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In Facelets prior to JSF 2, composition components were fairly easy to use and understand. I must say, such is not the case any longer with the same feature in JSF 2. Here is my problem:
One use I made of composition components in Facelets (JSF 1.2) was to encapsulate the repetitive coding needed for columns in a dataTable. I cannot seem to get this to work at all in JSF 2. I understand that there is a <composition:facet> tag, a <composition:insertFacet> tag and a <composition:renderFacet> tag. I cannot find a single example anywhere as to how these tags would be used. I'd like to do something like this:
And have the client page use it this way:
Obviously with values passed in to represent the beans properties to be displayed. I have had no luck doing this, and was wondering if anyone on this forum has enough experience to tell me (a) how this might be done, and (b) what the general use of the facet tags is.
I'm confused here. I thought that the difference between JSF 1.x and JSF2 was that Facelets is integrated into JSF2 but had to be added manually to JSF1 apps.
In any event, I'm doing Facelets tags using ui:include in JSF2 just fine myself.
I couldn't find a whole lot out about any "cc" namespage tags, except for one blog entry. Which made me wonder if the author hadn't simply defined "cc" as a custom tagset himself.
An IDE is no substitute for an Intelligent Developer.
Joined: Mar 30, 2006
OK, maybe I'm the one confused, yet again!
JSF 2 does, indeed, include Facelets...and it no longer needs to be configured in faces-config.xml as it did in JSF 1.2. However, a few things have been added to Facelets in JSF 2. Composition components (as opposed to templating) have undergone a change, but it's possible that the previous strategy is still supported...I never thought to check that. A composition component is defined as an XHTML file in a specific location in the web project, and accessed via a tag (the tag being the name of the file itself). As a namespace, the prefix is arbitrary...I have seen it both as cc: as well as composition:. This new approach recommends that two distinct areas within the file be specified...one that represents the interface (<composition: interface>), and the other representing the implementation (<composition: implementation>). The difference is that the interface defines the way in which the client page would use the tag, typically identifying attributes that are then used within the implementation. The implementation is the code that replaces the tag when compiled.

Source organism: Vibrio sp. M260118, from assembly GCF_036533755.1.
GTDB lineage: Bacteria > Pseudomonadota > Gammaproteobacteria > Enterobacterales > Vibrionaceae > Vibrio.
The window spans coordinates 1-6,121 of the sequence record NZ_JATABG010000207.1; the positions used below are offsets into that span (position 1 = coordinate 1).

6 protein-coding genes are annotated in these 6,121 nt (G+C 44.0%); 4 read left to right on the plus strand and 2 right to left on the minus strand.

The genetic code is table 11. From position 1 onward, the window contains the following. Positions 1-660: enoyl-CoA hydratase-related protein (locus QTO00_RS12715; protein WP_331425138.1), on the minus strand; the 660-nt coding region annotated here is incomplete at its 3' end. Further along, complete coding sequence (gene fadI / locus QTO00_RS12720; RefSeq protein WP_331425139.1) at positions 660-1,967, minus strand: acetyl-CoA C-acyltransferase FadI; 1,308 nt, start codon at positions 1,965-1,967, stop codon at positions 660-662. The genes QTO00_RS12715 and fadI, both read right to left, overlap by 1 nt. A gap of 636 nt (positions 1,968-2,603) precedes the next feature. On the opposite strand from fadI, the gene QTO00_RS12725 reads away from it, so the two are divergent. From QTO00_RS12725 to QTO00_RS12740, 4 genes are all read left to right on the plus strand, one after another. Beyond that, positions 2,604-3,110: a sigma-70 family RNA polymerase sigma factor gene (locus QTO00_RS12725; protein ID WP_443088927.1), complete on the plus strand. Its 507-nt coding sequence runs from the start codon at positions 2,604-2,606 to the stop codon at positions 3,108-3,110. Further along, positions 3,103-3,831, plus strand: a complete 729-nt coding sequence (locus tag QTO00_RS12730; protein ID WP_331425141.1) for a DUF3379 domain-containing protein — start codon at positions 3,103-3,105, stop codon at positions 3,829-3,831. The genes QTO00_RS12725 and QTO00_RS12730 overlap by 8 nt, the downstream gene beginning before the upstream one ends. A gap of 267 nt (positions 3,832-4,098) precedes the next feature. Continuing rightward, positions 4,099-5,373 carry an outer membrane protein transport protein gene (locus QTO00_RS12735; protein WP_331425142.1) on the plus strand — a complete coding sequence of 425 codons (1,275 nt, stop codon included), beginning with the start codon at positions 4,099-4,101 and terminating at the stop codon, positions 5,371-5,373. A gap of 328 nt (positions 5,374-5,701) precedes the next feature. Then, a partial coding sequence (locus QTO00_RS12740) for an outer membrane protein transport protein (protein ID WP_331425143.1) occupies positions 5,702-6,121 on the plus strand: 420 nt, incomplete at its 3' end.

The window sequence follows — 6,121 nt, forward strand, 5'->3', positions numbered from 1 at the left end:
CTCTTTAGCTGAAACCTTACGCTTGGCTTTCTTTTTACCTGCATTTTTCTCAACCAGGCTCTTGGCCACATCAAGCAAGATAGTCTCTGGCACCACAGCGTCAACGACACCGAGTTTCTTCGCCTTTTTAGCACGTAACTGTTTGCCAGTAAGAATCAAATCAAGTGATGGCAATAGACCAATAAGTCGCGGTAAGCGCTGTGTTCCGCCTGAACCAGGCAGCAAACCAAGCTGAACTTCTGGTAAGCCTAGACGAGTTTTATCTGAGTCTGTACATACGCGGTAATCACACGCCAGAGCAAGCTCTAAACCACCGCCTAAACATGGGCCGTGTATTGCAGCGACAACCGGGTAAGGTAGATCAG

I will have to check to see whether my old code still works. If it does, sweet! I'm still interested in finding out how to use the various facet tags, but that can wait for another day. A better day. Perhaps a day when I have a functioning brain.
It looks like you've been referring to what I know of as "custom tags via facelets". And, unless I'm mistaken the two element types are like the way we did C/C++, with external definitions separated from the implementation. I've used this feature, but it was several months back. It's not that hard, actually.
But the old include technique still works as well. I've been using it this very morning.
This is an interesting point. Firstly the use of "cc" or "composite" is purely dependent
on the prefix you use in your namespace declaration and "cc" is widely used. Just
remember that all the docs will refer to composite:.
The insertFacet and renderFacet tags are intended to allow the composite component
itself to have (or not have) facets (i.e. on the calling page):
Then there are two scenarios within the composite component worth
considering regarding the use of renderFacet and insertFacet:
cc:renderFacet is rendering the facet as a child component of the composite component,
which is fine, in this context it's "standalone", there's no parent component that can take
cc:insertFacet is adding the facet to the h:dataTable's facet map, which is what it's supposed
to be doing in this context. The big point is that in the code above if you use cc:renderFacet
within the dataTable there is no output, if you use insertFacet it works as expected. Equally
if you use insertFacet in place of renderFacet above, there is no output.
I thought you might be able to achieve simple code replacement doing something
But this doesn't work. I think that the problem is that we're trying to add the
header facet to the facet map of h:dataTable, but it's being added to the facet
map of the composite component and stays there.
What you can do is have a file containing content within <ui:composition> tags that
you ui:include into the main file. I tested this as follows and it works:
You can add a ui:param child tag to ui:include which makes it fairly useful:
I don't know if this would help with what you want to do but it's got to be worth
looking into. The facelets templating mechanism in general can do a lot for you
but is far from intuitive, but in the long run it'll save you a lot of time.
Joined: Mar 30, 2006
Brenden, I have to thank you immensely for the help. This is exactly what I needed, and I appreciate the guidance.
This leads to another observation...composition components are obaque enough that a really, really good article or book is badly needed. Badly. And again (although I understand it might be more powerful) the original way in which composition components worked was pretty darn easy. This is not. I can't help but wonder what the JSF 2 committe was thinking in designing an approach that is far, far less intutive.
Joined: May 12, 2009
Glad it was of help, writing it down helped me understand it myself. It hit a problem
yesterday where I was getting an IndexOutOfBoundsException in a composite component
and this turns out to be due to a bug when using hutputStylesheet and cc:insertChildren
in the same cc.
I was able to work around this by replacing hutputStylesheet with link type="text/css"